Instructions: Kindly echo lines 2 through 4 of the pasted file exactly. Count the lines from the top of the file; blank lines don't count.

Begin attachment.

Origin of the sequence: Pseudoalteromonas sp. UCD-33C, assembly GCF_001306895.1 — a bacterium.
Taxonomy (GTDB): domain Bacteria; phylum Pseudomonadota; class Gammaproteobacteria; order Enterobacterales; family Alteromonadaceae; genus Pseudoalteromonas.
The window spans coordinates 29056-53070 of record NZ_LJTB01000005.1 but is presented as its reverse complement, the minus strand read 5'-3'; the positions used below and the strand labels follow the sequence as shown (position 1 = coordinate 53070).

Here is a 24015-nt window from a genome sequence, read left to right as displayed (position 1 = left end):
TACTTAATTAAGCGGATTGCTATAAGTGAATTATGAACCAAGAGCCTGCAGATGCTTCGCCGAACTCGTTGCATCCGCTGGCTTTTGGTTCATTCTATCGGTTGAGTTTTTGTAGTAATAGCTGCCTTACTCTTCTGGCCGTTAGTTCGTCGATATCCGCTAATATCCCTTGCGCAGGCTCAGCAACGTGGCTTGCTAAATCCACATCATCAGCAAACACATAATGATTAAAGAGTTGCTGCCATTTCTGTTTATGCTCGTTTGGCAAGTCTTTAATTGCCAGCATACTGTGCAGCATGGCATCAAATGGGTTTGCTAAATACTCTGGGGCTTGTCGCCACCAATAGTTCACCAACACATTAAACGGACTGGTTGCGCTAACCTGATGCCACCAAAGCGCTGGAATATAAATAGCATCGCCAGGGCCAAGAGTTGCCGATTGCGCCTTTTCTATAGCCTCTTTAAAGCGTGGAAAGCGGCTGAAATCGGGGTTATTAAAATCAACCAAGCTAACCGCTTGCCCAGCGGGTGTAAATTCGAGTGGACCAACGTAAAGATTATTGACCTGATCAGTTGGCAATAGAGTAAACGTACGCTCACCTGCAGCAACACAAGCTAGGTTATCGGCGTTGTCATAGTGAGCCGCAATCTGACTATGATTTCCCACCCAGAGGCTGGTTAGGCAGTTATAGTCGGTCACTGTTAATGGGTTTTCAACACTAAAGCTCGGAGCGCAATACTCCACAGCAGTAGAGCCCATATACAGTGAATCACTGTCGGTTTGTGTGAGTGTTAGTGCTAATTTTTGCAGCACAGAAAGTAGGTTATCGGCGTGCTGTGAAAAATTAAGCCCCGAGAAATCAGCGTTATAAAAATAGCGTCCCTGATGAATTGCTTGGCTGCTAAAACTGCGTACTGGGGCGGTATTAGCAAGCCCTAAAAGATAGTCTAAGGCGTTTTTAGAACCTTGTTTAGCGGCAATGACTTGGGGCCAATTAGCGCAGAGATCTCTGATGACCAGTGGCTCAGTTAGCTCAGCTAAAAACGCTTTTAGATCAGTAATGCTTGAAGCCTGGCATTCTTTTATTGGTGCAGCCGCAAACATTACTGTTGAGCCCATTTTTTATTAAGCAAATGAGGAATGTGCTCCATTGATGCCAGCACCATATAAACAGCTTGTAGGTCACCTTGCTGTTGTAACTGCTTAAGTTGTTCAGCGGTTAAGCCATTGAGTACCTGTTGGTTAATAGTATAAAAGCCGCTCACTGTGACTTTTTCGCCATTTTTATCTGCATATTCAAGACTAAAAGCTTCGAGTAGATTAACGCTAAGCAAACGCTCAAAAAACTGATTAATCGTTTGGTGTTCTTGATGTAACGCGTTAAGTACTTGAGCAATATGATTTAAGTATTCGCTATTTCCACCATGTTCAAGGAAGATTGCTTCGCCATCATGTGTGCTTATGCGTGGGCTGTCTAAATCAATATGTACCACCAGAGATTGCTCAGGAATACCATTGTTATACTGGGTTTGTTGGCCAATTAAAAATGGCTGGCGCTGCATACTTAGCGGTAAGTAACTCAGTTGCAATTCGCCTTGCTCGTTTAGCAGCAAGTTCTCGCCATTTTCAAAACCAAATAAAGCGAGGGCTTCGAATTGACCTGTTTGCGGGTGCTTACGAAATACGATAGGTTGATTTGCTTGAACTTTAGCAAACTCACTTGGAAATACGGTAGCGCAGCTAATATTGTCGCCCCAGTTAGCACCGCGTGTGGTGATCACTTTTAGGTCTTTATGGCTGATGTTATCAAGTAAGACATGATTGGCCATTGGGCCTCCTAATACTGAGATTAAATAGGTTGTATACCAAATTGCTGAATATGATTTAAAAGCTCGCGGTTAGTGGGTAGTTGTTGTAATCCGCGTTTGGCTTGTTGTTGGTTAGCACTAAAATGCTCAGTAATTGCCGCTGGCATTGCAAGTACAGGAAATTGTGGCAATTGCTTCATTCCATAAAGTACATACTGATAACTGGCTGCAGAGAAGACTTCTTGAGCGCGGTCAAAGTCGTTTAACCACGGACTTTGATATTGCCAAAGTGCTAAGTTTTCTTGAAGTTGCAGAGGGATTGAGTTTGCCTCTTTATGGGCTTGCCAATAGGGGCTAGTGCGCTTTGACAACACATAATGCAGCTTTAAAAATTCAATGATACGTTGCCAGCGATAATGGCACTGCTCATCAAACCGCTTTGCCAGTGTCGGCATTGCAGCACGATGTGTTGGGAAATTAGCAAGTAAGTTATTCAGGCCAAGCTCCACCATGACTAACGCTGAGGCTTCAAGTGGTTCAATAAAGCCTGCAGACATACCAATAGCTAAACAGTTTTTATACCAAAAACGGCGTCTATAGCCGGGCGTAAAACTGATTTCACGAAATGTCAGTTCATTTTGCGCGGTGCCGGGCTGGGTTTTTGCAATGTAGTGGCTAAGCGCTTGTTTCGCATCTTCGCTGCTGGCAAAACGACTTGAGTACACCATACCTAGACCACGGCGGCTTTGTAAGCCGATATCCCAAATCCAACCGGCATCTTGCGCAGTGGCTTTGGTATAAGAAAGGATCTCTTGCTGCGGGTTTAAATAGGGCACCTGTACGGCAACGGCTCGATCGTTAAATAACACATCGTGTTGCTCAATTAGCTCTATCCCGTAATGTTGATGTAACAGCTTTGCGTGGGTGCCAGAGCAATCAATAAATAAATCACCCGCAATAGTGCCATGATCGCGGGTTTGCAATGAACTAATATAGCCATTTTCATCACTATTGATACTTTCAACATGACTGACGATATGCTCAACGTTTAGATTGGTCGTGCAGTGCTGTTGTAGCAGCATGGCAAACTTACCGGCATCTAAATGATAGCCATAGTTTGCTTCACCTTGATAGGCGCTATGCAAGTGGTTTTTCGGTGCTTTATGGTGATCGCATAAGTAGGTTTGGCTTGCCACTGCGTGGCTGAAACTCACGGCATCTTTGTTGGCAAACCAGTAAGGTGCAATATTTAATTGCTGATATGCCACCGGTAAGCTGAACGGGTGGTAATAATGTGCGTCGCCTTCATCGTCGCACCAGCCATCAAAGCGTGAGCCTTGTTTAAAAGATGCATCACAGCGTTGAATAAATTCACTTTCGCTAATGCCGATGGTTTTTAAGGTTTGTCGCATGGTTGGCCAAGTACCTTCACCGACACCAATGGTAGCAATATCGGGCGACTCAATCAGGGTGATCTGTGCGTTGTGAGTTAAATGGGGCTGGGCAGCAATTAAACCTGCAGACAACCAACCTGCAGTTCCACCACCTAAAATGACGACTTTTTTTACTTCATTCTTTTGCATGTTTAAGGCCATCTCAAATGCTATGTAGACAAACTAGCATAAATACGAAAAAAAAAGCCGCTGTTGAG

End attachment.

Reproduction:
Taxonomy (GTDB): domain Bacteria; phylum Pseudomonadota; class Gammaproteobacteria; order Enterobacterales; family Alteromonadaceae; genus Pseudoalteromonas.
The window spans coordinates 29056-53070 of record NZ_LJTB01000005.1 but is presented as its reverse complement, the minus strand read 5'-3'; the positions used below and the strand labels follow the sequence as shown (position 1 = coordinate 53070).

Here is a 24015-nt window from a genome sequence, read left to right as displayed (position 1 = left end):